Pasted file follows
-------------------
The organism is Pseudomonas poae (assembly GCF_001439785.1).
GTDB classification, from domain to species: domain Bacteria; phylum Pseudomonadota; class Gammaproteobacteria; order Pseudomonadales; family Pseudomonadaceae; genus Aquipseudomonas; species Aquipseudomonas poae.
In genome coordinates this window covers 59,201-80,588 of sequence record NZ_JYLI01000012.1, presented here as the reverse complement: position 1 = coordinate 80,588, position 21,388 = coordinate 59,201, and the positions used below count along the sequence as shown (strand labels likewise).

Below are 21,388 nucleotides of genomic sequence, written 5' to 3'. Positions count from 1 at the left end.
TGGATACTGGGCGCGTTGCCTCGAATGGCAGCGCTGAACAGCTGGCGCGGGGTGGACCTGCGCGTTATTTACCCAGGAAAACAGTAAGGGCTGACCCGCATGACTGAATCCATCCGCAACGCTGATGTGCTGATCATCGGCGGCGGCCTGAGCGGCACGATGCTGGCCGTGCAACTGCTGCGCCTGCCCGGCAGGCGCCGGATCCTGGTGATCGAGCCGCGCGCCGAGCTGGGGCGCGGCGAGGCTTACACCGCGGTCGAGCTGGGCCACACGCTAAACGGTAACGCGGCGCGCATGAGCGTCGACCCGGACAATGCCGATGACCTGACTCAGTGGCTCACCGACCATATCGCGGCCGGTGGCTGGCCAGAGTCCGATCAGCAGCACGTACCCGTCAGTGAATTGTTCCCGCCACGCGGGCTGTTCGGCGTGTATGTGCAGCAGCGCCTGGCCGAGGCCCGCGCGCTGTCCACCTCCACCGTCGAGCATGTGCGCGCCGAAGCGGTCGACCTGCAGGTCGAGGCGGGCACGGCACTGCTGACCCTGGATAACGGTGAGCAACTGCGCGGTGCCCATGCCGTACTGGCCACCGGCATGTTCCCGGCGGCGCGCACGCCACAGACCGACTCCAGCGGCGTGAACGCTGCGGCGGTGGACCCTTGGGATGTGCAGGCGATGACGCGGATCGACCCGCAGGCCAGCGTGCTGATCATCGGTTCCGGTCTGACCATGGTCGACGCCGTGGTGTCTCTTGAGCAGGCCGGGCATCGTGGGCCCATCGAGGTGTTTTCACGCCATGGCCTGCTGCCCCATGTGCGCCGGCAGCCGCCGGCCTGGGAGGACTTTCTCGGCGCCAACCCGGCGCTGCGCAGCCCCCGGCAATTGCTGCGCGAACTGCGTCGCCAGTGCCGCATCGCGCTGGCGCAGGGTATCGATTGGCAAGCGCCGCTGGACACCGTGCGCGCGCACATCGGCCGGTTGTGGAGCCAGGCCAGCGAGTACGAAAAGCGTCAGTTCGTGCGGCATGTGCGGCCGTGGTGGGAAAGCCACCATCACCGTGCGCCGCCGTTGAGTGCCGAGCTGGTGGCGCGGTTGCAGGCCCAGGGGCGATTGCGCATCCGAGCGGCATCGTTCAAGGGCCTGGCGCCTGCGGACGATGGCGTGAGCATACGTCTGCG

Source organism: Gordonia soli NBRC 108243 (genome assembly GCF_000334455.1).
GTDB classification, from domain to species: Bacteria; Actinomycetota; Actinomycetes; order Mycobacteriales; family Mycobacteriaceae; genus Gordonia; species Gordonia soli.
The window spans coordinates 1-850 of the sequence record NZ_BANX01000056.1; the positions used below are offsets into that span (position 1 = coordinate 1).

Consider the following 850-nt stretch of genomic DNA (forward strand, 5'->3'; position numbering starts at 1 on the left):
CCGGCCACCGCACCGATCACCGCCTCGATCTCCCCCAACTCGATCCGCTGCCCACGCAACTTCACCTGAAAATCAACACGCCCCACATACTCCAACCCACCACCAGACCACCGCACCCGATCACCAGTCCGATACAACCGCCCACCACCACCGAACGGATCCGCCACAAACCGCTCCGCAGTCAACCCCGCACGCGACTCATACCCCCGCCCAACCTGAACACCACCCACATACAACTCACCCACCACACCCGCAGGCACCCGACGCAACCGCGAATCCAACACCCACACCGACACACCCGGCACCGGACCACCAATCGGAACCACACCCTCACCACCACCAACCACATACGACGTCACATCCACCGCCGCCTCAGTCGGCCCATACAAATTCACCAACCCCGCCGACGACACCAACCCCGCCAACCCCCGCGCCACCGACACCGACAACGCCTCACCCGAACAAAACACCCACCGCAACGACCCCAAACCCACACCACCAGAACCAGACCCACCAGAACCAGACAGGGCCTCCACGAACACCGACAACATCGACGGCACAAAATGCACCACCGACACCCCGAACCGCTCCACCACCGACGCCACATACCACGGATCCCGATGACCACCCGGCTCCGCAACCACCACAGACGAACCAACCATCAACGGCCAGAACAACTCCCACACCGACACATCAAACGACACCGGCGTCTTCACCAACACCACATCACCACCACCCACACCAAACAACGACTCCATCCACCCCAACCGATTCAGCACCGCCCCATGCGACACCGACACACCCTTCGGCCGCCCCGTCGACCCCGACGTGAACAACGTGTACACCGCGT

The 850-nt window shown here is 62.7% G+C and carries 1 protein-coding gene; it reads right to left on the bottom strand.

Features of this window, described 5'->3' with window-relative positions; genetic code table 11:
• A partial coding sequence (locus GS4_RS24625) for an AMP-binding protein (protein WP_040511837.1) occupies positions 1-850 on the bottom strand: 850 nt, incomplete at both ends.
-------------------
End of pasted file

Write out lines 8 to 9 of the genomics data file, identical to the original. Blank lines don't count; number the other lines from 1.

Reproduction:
The window spans coordinates 1-850 of the sequence record NZ_BANX01000056.1; the positions used below are offsets into that span (position 1 = coordinate 1).

Consider the following 850-nt stretch of genomic DNA (forward strand, 5'->3'; position numbering starts at 1 on the left):